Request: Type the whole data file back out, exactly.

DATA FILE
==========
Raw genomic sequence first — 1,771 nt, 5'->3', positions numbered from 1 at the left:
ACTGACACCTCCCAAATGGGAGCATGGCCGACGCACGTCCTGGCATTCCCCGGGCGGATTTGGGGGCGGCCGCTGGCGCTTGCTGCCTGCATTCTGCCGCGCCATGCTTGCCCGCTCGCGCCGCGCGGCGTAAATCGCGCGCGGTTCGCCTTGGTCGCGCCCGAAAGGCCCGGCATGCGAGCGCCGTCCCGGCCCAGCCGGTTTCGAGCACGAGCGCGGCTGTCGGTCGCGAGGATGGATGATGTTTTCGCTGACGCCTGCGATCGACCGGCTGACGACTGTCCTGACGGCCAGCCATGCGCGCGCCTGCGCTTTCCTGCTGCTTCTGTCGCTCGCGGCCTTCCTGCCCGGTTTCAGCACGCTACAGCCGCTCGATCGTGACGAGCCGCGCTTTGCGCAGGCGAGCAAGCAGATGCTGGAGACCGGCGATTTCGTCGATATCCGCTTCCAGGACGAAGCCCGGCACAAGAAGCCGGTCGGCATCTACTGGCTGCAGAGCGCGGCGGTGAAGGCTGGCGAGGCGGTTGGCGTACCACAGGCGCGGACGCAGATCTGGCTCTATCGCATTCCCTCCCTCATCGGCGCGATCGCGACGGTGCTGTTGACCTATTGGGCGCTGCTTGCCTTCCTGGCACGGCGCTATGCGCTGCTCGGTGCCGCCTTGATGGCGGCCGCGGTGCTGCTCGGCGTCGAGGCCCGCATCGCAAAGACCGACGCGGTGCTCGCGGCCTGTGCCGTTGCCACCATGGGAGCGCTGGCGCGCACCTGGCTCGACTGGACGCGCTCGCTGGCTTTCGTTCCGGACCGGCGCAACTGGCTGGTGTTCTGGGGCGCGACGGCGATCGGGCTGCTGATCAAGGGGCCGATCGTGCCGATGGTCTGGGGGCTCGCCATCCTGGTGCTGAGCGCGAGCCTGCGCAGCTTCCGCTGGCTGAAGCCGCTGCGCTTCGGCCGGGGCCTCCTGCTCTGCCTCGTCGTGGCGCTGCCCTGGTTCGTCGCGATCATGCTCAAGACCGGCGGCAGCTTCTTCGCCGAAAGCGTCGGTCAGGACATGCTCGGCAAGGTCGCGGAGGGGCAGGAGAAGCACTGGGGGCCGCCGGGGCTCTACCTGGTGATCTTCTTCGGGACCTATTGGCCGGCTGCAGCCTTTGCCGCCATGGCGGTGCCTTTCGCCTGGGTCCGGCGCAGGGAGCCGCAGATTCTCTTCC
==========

Raw genomic sequence first — 1,771 nt, 5'->3', positions numbered from 1 at the left:
ACTGACACCTCCCAAATGGGAGCATGGCCGACGCACGTCCTGGCATTCCCCGGGCGGATTTGGGGGCGGCCGCTGGCGCTTGCTGCCTGCATTCTGCCGCGCCATGCTTGCCCGCTCGCGCCGCGCGGCGTAAATCGCGCGCGGTTCGCCTTGGTCGCGCCCGAAAGGCCCGGCATGCGAGCGCCGTCCCGGCCCAGCCGGTTTCGAGCACGAGCGCGGCTGTCGGTCGCGAGGATGGATGATGTTTTCGCTGACGCCTGCGATCGACCGGCTGACGACTGTCCTGACGGCCAGCCATGCGCGCGCCTGCGCTTTCCTGCTGCTTCTGTCGCTCGCGGCCTTCCTGCCCGGTTTCAGCACGCTACAGCCGCTCGATCGTGACGAGCCGCGCTTTGCGCAGGCGAGCAAGCAGATGCTGGAGACCGGCGATTTCGTCGATATCCGCTTCCAGGACGAAGCCCGGCACAAGAAGCCGGTCGGCATCTACTGGCTGCAGAGCGCGGCGGTGAAGGCTGGCGAGGCGGTTGGCGTACCACAGGCGCGGACGCAGATCTGGCTCTATCGCATTCCCTCCCTCATCGGCGCGATCGCGACGGTGCTGTTGACCTATTGGGCGCTGCTTGCCTTCCTGGCACGGCGCTATGCGCTGCTCGGTGCCGCCTTGATGGCGGCCGCGGTGCTGCTCGGCGTCGAGGCCCGCATCGCAAAGACCGACGCGGTGCTCGCGGCCTGTGCCGTTGCCACCATGGGAGCGCTGGCGCGCACCTGGCTCGACTGGACGCGCTCGCTGGCTTTCGTTCCGGACCGGCGCAACTGGCTGGTGTTCTGGGGCGCGACGGCGATCGGGCTGCTGATCAAGGGGCCGATCGTGCCGATGGTCTGGGGGCTCGCCATCCTGGTGCTGAGCGCGAGCCTGCGCAGCTTCCGCTGGCTGAAGCCGCTGCGCTTCGGCCGGGGCCTCCTGCTCTGCCTCGTCGTGGCGCTGCCCTGGTTCGTCGCGATCATGCTCAAGACCGGCGGCAGCTTCTTCGCCGAAAGCGTCGGTCAGGACATGCTCGGCAAGGTCGCGGAGGGGCAGGAGAAGCACTGGGGGCCGCCGGGGCTCTACCTGGTGATCTTCTTCGGGACCTATTGGCCGGCTGCAGCCTTTGCCGCCATGGCGGTGCCTTTCGCCTGGGTCCGGCGCAGGGAGCCGCAGATTCTCTTCC